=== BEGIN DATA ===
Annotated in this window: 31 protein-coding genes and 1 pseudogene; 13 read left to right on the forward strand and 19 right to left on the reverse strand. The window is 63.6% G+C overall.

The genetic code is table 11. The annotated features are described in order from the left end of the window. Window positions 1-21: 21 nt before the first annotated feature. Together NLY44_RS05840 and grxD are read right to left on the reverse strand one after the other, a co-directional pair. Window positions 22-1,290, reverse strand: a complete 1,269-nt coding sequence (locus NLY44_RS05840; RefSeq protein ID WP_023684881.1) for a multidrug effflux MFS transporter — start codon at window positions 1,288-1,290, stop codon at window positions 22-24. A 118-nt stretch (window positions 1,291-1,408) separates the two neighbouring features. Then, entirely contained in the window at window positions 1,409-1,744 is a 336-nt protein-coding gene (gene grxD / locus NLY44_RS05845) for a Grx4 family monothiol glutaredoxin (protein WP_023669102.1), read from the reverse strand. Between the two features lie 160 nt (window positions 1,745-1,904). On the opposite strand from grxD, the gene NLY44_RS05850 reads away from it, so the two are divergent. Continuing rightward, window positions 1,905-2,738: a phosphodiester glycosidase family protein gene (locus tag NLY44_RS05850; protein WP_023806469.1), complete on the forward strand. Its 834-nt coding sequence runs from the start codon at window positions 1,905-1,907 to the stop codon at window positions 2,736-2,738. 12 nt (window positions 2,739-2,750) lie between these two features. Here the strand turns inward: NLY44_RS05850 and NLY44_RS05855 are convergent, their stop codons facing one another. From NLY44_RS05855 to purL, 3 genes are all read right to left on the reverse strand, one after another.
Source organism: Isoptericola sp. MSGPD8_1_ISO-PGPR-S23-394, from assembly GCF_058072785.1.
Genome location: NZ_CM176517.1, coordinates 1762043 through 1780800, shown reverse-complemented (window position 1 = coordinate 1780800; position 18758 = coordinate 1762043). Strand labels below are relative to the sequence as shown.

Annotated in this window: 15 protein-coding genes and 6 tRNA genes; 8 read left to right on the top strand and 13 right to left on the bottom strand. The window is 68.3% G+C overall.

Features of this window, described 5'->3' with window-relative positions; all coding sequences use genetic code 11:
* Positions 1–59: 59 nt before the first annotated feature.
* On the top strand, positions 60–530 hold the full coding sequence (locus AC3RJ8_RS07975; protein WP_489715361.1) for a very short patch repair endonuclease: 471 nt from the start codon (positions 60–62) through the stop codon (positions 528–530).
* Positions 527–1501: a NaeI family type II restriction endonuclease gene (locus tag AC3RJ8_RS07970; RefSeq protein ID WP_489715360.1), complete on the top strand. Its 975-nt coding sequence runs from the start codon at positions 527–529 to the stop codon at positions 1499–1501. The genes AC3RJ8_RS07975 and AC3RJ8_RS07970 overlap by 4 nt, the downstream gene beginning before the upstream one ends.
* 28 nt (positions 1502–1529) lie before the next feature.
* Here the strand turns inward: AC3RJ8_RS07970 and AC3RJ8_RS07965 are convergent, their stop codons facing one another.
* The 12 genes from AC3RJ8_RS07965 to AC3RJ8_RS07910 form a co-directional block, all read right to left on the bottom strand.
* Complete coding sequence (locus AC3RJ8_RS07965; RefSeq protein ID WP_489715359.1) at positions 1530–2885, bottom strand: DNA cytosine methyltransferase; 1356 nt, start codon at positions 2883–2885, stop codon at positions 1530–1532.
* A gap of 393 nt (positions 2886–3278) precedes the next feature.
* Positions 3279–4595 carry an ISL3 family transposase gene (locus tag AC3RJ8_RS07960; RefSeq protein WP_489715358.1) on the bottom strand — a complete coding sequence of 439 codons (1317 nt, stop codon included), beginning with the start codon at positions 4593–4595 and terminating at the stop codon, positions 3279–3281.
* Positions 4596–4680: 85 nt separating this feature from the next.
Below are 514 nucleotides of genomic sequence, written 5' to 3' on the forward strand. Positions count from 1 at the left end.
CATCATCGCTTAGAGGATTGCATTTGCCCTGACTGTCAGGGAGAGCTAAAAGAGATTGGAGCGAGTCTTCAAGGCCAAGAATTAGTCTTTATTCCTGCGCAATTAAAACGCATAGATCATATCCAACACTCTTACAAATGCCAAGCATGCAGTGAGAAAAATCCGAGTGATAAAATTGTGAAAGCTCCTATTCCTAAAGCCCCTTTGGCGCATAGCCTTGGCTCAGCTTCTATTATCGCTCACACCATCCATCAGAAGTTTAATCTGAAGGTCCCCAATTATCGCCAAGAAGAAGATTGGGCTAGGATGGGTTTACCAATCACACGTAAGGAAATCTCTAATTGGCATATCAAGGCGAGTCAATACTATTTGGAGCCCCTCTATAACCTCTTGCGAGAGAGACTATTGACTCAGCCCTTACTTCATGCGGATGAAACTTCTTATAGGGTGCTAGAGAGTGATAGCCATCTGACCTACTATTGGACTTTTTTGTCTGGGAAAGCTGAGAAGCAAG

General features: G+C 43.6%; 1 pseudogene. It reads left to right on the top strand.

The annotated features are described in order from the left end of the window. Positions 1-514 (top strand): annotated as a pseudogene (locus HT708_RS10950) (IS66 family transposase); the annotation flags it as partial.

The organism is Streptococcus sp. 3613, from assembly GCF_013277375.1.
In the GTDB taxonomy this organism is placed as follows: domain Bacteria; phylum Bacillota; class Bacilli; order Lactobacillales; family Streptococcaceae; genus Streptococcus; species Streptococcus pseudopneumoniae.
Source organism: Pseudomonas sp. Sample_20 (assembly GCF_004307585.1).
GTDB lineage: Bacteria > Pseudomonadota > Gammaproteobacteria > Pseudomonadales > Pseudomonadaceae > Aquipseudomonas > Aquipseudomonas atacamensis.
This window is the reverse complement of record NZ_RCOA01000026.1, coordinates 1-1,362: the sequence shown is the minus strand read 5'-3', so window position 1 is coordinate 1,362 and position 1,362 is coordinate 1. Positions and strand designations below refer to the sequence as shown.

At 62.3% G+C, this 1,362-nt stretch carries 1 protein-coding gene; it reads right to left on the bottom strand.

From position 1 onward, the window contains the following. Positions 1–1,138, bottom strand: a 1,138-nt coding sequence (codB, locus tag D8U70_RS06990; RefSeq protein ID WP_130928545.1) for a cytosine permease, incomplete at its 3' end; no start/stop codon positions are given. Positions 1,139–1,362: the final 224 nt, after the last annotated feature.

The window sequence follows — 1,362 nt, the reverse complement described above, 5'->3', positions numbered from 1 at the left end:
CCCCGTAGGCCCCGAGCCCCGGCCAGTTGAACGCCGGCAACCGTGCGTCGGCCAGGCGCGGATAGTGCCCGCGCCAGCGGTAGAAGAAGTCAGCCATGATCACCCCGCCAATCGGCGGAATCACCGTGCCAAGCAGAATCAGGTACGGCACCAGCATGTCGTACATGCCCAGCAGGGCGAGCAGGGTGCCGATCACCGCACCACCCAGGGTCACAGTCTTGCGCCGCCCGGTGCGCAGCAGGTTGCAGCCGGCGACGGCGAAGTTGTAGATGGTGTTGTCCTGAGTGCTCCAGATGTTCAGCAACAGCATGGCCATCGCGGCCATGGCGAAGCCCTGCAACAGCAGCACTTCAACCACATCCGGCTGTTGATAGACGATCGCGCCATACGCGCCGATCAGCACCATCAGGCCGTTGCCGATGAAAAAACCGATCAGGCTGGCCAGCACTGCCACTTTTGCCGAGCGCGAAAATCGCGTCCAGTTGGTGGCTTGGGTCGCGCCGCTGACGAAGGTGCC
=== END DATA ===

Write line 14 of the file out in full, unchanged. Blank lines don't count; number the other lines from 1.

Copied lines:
* A gap of 393 nt (positions 2886–3278) precedes the next feature.